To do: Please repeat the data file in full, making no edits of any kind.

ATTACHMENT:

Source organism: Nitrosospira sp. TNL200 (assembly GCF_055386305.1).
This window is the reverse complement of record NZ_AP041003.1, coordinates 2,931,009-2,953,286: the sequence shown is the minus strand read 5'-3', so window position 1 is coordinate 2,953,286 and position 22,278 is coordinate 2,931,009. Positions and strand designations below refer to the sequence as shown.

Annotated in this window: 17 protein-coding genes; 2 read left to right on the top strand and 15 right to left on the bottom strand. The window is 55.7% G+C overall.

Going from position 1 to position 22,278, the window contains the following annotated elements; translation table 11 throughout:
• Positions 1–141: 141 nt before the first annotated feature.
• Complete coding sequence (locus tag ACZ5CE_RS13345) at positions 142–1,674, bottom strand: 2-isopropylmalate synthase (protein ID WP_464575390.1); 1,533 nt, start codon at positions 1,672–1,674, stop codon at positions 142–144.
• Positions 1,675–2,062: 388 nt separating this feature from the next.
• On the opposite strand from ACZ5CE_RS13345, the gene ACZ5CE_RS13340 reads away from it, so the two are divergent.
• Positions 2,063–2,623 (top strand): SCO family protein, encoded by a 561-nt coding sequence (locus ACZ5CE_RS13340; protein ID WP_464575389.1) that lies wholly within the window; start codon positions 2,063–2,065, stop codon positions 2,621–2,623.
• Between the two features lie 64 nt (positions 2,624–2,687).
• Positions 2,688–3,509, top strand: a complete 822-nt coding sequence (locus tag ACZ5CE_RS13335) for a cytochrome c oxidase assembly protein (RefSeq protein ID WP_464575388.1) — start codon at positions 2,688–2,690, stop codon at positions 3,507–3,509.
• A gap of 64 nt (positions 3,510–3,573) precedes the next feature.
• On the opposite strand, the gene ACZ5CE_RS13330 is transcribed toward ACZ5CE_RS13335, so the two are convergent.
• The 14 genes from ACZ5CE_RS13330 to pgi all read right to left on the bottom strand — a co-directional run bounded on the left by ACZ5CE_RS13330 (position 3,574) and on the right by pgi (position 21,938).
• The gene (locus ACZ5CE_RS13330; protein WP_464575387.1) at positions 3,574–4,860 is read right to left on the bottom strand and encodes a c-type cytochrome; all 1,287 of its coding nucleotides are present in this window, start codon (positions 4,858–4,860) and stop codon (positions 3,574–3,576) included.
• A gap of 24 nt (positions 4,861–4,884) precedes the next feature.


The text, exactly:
Source organism: Nitrosospira sp. TNL200 (assembly GCF_055386305.1).
This window is the reverse complement of record NZ_AP041003.1, coordinates 2,931,009-2,953,286: the sequence shown is the minus strand read 5'-3', so window position 1 is coordinate 2,953,286 and position 22,278 is coordinate 2,931,009. Positions and strand designations below refer to the sequence as shown.

Annotated in this window: 17 protein-coding genes; 2 read left to right on the top strand and 15 right to left on the bottom strand. The window is 55.7% G+C overall.

Going from position 1 to position 22,278, the window contains the following annotated elements; translation table 11 throughout:
• Positions 1–141: 141 nt before the first annotated feature.
• Complete coding sequence (locus tag ACZ5CE_RS13345) at positions 142–1,674, bottom strand: 2-isopropylmalate synthase (protein ID WP_464575390.1); 1,533 nt, start codon at positions 1,672–1,674, stop codon at positions 142–144.
• Positions 1,675–2,062: 388 nt separating this feature from the next.
• On the opposite strand from ACZ5CE_RS13345, the gene ACZ5CE_RS13340 reads away from it, so the two are divergent.
• Positions 2,063–2,623 (top strand): SCO family protein, encoded by a 561-nt coding sequence (locus ACZ5CE_RS13340; protein ID WP_464575389.1) that lies wholly within the window; start codon positions 2,063–2,065, stop codon positions 2,621–2,623.
• Between the two features lie 64 nt (positions 2,624–2,687).
• Positions 2,688–3,509, top strand: a complete 822-nt coding sequence (locus tag ACZ5CE_RS13335) for a cytochrome c oxidase assembly protein (RefSeq protein ID WP_464575388.1) — start codon at positions 2,688–2,690, stop codon at positions 3,507–3,509.
• A gap of 64 nt (positions 3,510–3,573) precedes the next feature.
• On the opposite strand, the gene ACZ5CE_RS13330 is transcribed toward ACZ5CE_RS13335, so the two are convergent.
• The 14 genes from ACZ5CE_RS13330 to pgi all read right to left on the bottom strand — a co-directional run bounded on the left by ACZ5CE_RS13330 (position 3,574) and on the right by pgi (position 21,938).
• The gene (locus ACZ5CE_RS13330; protein WP_464575387.1) at positions 3,574–4,860 is read right to left on the bottom strand and encodes a c-type cytochrome; all 1,287 of its coding nucleotides are present in this window, start codon (positions 4,858–4,860) and stop codon (positions 3,574–3,576) included.
• A gap of 24 nt (positions 4,861–4,884) precedes the next feature.